Make an alkaline water solution. Dissolve the sodium carbonate into 1/2 cup of warm water, stirring until the powder has dissolved and the water becomes cloudy.
Measure 2 cups of flour into a mixing bowl, and make a well in the center.
Pour the alkaline water into the flour, and notice as the color begins to become the characteristic yellow hue of ramen noodles as the alkaline water reacts with the flour.
Using a wooden spoon, stir the mixture until the ingredients are well combined and the dough comes together into a single ball. If the mixture seems too dry, add a bit more water (not alkaline water, just drinking water) a teaspoon or two at a time, until a cohesive consistency is reached.
Allow the dough to rest for half an hour at room temperature. Cover or wrap it so that it does not dry out.
Knead the dough by hand for 3-5 minutes on a lightly floured surface.
Divide the dough into 2 or 3 pieces. Cover the remaining portion of the dough again, and form the piece you are working with into a flattened patty shape.
Roll the dough through the pasta machine at the widest setting. If the first pass through leaves the dough rough and ragged, simply fold the dough in half and run it through again, as many times as needed, until the dough is smooth and uniform.
Repeat on the next lowest setting, but do not fold the dough over in half again. Continue reducing the thickness of the rollers so the dough gradually gets thinner and thinner. If the dough begins to stick, dust it lightly with flour.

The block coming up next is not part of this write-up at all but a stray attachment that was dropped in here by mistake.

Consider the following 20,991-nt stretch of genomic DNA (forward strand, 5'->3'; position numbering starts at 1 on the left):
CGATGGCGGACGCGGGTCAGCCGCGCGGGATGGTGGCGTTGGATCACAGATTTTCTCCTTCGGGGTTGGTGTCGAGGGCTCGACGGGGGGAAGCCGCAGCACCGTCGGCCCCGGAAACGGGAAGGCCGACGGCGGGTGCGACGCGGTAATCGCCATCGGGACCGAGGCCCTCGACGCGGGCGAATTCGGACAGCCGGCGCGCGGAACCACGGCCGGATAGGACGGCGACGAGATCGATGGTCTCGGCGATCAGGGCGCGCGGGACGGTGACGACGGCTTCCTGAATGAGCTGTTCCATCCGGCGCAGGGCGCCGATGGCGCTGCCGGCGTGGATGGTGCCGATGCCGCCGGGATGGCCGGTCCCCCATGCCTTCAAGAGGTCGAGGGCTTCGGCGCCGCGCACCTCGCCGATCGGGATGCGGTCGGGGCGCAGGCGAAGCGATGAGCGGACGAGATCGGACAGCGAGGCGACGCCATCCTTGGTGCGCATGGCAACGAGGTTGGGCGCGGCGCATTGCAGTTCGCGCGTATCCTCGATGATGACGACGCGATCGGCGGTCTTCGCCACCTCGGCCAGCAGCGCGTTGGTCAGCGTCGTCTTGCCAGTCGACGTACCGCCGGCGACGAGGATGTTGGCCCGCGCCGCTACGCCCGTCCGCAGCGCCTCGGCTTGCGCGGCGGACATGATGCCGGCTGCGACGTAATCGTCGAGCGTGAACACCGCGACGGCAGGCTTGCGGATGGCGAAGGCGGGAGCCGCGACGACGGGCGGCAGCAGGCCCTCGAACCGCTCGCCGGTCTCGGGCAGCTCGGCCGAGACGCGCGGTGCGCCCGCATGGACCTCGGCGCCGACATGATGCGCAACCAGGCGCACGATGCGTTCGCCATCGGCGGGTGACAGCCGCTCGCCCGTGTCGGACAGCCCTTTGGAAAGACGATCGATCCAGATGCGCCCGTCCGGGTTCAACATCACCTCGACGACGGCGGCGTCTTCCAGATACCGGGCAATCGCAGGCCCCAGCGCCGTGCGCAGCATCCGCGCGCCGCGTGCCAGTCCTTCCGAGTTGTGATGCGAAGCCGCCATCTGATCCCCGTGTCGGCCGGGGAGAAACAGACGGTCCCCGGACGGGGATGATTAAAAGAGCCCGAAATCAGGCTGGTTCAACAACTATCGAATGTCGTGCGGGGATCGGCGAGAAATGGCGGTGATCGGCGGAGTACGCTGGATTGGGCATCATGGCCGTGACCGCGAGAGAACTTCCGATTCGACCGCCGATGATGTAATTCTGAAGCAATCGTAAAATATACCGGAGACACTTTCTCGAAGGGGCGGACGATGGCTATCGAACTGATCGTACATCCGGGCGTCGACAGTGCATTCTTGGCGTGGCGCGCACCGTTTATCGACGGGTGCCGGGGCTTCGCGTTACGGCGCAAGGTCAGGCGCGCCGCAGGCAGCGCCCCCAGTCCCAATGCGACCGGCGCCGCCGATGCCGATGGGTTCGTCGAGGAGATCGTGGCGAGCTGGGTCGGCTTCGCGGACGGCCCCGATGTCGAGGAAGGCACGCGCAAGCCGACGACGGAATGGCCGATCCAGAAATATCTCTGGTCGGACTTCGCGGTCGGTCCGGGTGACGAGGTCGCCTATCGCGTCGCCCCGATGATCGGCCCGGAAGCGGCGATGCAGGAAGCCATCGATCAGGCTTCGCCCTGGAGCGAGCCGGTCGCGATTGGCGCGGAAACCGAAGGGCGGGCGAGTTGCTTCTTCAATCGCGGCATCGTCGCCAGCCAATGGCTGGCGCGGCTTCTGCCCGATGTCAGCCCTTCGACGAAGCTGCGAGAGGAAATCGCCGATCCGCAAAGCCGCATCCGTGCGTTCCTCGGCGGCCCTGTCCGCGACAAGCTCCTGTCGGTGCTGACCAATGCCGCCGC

When the dough has reached the desired thickness, about a sixteenth of an inch, cut it into manageable lengths and spread it over a work surface to dry for 10-15 minutes.
Pass the rectangles of dough through the small “angel-hair” cutter on a pasta maker. If the dough sticks, or does not cut well, dust it with flour, or let it sit a while longer to dry out a bit.
If the noodles will be used right away, simmer them in boiling water for 1 minute, then rinse them in cold water before adding them to the broth.
To dry the noodles, hang a thin rope such as nylon clothesline, or parachute cord, in a convenient place in the kitchen. Choose a rope that does not have fibers that can stick to the noodles; synthetic rope tends to be best for this, while cotton, hemp, and burlap tend to shed tiny strings onto the noodle.
Catch each bundle of noodles as it comes out of the cutter, and hand it on the noodle-line.
Spread the noodles out so that there is room for them. Allow the noodles to hang until dry, 6 hours-overnight.
When fully dry, they can be stored in an airtight glass container for several weeks.
It’s part of our mission here at Mountain Feed to help you make delicious, sustainable, homemade food more often. Stop by and say hello on Facebook, Twitter, Instagram or Pinterest. Or, as always, you can do it the old-fashioned way and come by the store to speak with one of our in-house experts.